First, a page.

Cort, I totally understand being “aggravated” that one’s own jersey is subtly different from what the athletes are wearing. If I’ve just dropped $80 for a baseball jersey – never pay retail, people! – only to discover that Majestic put the sleeve stripes on the fan merch differently than the real thing, I get peeved. (I don’t have this response to changes over time; a jersey is from when it’s from, and last year’s jersey demonstrates as much team loyalty as this year’s.)

    What I don’t understand is being “aggravated” when someone else’s jersey isn’t quite “right.” I mean, unless you gave him the $200 to buy a jersey and he got the wrong one because he’s some kind of moron, what’s it to you? That seems to cross the line for me from aesthetic appreciation into antisocial aggression.

    I don’t mean this as like a personal attack; heaven knows I do a fair amount of counting-to-ten when I realize that I’m projecting my own aesthetic preferences onto other people and judging them for it. (Except people who buy Yankees jerseys with JETER 2 on the back and fail to invest the few minutes to seam-ripper the NOB off, them I mentally scowl at, but that’s mainly because Yankees fans’ Jeter-slobbering annoys me in general.) It’s just that if I found myself getting “aggravated” because the stranger next to me in the stands was still wearing a Reebok Vikings jersey, I’d see that not as a sign that the idiot in the next seat needs to buy a new jersey, but that I need to get control of my idiot self. Which, as I say, is something I’m no stranger to having to do!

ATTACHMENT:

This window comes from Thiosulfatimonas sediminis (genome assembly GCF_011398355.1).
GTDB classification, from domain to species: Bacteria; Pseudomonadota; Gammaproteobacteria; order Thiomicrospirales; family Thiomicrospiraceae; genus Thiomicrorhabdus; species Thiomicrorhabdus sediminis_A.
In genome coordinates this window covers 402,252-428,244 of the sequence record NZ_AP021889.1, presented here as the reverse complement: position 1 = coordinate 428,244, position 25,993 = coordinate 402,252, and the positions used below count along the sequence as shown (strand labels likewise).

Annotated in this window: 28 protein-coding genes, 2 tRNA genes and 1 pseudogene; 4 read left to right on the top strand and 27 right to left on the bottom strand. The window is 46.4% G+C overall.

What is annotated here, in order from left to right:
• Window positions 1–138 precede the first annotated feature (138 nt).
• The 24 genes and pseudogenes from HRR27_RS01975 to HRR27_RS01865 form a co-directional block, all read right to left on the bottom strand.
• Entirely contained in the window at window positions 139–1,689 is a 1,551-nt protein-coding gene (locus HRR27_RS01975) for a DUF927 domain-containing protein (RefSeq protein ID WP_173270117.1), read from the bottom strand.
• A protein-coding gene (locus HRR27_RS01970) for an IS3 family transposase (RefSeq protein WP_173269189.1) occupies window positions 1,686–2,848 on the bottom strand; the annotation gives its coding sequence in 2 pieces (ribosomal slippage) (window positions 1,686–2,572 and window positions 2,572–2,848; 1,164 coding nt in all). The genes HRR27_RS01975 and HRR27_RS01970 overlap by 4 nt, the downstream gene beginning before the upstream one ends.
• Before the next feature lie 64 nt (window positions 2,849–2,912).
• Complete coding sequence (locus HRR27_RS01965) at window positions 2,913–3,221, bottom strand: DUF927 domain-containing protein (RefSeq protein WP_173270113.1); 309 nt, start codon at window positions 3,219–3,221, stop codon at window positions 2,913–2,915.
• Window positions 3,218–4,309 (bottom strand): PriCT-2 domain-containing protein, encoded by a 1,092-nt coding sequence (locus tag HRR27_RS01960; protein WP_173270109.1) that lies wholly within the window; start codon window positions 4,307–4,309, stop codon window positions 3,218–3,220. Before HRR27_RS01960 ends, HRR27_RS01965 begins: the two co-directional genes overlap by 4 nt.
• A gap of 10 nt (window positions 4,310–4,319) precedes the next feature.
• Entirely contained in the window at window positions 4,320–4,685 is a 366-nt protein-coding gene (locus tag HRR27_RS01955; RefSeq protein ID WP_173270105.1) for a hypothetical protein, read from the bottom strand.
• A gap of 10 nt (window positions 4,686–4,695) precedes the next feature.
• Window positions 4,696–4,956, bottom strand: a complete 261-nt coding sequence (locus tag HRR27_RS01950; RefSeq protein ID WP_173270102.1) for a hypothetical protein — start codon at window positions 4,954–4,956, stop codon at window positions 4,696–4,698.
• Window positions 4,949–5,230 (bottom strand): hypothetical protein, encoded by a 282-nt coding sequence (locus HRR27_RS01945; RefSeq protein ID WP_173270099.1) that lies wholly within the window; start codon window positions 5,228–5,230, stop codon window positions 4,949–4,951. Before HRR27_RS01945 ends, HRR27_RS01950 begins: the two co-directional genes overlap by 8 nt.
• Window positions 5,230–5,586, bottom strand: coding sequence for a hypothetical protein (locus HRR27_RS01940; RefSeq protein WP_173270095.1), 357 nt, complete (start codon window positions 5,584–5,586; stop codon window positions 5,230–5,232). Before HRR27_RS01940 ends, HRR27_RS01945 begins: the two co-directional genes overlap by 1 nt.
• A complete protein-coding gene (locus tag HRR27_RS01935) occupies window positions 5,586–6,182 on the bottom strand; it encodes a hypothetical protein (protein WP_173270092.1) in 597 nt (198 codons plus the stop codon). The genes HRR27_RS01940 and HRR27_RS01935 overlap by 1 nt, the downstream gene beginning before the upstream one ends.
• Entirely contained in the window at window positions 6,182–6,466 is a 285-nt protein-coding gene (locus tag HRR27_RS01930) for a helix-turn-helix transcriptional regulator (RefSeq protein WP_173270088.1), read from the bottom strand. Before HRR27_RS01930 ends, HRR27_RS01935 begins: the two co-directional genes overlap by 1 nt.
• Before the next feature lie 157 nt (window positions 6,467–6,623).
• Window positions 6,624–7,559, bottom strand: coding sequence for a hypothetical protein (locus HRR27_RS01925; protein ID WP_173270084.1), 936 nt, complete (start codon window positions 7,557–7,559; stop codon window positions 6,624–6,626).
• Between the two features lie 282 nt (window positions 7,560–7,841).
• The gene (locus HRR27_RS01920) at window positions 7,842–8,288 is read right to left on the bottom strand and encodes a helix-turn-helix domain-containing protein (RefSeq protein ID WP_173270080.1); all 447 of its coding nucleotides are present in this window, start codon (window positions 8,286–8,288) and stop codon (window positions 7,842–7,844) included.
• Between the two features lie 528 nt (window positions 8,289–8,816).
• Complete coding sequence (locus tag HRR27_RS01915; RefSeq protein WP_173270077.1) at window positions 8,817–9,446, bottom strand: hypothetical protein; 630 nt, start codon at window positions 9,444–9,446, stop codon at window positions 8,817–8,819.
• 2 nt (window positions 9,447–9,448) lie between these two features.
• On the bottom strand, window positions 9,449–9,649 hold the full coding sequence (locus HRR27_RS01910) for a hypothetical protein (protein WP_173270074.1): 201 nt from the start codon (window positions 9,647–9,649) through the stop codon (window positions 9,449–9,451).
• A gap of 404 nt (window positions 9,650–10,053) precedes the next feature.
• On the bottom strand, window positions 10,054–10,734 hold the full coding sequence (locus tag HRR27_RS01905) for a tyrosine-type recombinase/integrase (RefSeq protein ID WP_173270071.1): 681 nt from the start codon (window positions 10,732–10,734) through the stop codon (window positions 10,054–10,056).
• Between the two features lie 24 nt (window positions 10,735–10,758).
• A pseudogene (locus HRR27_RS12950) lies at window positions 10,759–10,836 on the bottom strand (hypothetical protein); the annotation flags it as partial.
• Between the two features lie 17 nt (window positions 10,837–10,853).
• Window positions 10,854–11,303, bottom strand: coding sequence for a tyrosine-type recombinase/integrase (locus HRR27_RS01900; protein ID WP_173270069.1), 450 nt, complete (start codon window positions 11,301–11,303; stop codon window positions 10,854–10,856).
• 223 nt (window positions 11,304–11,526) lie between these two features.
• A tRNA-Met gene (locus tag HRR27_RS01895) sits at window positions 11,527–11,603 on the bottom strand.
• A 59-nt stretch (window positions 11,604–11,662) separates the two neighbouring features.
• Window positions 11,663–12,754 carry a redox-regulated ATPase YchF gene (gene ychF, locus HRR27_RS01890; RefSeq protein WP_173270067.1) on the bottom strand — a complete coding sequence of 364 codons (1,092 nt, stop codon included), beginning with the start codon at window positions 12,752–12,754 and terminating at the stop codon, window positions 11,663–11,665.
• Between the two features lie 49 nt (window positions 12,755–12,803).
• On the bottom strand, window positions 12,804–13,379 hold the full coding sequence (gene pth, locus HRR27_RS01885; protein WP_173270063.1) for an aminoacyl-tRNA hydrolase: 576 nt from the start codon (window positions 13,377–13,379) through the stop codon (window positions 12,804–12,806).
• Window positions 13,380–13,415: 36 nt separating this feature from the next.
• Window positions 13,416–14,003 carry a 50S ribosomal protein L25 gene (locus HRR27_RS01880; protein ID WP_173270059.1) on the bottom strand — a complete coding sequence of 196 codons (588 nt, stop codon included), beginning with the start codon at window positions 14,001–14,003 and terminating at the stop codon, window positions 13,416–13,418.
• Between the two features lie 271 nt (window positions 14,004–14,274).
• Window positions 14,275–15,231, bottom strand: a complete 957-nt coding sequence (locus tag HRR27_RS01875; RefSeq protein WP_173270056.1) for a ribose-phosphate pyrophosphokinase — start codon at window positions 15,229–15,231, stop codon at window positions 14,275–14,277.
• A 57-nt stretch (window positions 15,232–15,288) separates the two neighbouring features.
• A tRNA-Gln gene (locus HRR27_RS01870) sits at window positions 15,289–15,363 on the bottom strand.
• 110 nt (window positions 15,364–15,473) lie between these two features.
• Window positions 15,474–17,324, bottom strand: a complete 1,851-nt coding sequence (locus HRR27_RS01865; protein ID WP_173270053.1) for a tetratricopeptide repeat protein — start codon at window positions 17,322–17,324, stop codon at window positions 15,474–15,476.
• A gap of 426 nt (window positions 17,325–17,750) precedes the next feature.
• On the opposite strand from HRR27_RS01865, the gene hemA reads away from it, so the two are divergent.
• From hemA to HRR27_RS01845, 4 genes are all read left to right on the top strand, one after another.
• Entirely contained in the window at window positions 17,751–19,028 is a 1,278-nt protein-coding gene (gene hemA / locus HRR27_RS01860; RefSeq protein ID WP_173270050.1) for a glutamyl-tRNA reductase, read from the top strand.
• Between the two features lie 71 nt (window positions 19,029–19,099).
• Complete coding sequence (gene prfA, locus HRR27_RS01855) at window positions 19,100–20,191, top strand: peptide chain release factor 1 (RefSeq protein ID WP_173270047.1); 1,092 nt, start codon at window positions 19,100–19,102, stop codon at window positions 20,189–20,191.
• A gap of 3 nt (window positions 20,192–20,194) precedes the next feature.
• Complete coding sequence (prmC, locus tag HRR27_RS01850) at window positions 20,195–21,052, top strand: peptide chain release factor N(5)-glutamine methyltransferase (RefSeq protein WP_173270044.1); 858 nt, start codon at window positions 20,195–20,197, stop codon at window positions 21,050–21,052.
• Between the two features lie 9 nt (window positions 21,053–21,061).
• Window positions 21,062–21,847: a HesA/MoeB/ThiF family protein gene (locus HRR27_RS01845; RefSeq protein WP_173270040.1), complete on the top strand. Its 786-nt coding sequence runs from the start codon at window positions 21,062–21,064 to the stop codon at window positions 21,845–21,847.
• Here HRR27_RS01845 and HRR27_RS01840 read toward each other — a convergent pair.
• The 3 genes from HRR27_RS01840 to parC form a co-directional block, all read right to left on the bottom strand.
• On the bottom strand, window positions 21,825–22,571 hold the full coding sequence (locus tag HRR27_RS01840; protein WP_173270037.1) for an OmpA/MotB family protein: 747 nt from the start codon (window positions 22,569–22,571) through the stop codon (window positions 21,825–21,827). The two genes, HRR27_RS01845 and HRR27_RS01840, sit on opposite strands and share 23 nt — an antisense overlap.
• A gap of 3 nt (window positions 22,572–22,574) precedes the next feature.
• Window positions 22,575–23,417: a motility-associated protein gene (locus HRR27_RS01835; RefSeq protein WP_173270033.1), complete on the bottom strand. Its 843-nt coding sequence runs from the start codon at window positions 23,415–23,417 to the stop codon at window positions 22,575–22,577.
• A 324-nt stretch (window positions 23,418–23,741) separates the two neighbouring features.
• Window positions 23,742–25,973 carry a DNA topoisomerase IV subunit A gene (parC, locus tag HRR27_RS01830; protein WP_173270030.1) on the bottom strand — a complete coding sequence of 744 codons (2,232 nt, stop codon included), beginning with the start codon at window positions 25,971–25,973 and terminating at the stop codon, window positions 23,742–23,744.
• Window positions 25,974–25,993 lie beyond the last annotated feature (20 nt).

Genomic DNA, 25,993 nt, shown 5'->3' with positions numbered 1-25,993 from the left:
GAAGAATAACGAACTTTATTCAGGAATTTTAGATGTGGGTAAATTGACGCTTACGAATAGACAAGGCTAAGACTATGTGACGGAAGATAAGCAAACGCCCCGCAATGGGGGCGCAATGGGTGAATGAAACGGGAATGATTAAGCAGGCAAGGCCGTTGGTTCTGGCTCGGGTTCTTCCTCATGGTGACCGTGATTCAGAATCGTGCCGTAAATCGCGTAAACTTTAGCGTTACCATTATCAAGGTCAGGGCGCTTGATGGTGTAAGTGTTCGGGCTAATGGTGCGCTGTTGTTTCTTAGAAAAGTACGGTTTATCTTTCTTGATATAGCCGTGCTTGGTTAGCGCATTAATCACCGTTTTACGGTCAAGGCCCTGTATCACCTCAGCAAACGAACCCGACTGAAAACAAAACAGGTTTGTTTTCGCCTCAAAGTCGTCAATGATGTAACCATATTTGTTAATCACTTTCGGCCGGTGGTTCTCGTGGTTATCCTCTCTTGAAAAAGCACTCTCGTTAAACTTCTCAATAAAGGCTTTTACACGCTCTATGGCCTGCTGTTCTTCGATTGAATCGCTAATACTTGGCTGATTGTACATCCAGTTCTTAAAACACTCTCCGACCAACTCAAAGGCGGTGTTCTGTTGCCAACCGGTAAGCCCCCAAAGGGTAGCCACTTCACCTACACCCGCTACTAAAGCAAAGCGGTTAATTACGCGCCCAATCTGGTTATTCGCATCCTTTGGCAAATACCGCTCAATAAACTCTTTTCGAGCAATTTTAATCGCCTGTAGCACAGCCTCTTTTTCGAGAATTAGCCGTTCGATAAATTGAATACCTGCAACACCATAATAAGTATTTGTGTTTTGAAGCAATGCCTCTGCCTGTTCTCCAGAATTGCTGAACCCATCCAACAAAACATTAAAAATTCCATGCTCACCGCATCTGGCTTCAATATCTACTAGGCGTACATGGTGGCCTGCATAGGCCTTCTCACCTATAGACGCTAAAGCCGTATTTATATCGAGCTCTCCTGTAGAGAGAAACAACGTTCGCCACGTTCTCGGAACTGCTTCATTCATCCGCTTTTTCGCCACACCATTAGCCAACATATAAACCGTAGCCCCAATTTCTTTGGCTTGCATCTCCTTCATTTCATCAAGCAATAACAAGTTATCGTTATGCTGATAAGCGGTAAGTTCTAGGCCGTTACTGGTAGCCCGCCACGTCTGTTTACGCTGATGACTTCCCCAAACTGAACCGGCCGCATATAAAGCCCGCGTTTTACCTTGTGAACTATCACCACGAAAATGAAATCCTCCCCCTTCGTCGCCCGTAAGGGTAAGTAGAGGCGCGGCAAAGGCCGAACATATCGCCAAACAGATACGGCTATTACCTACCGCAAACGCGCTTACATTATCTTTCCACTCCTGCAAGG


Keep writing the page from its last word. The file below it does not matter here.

PS: I have in-laws in Phoenix, and I look forward to sending them a list of Phoenix Coyotes stuff to look for on clearance next fall.

    What I take away from Cort’s comment is buy up all the bargain basement Phoenix Coyotes stuff I can get my hands on and stick it in a storage locker for 40 years.

    Of course I still have a crap-load of 1987 Topps baseball cards that are still virtually worthless.

    This year’s SB ticket is the first without the “AFC-NFC World Championship Game” title. Can’t believe they kept it for that long!

    Jerry Seinfeld was on with Mike & Mike yesterday morning, and they swapped out his Starbucks cup for a Super Bowl mug during a commercial break, prompting Seinfeld to quip, “So you took away the Starbucks cup and put it in a Super Bowl mug. What, you don’t think they are getting enough press?”

    That line is good, but it would have been much funnier if he had been drinking Mud or Cafe Grumpy.

    Is anyone else experiencing the annoying pop-up that shows up on the page for the Super Bowl tickets?

    I really like those rumored LA Galaxy jerseys. Usually I think Adidas templates get too cluttered with superfluous stuff, but if their entire theme is “lots of little stripes,” it works well.

    Some people may not have liked the F1 cars jet-fighter “nose in the air” look, but their new sloped noses are also a bit jarring. In that slideshow, check out the Toro Rosso in the last photo – I’m not sure you can transit that image without brushing with the anti-porn transmission rules. It looks like it should come standard with a condom.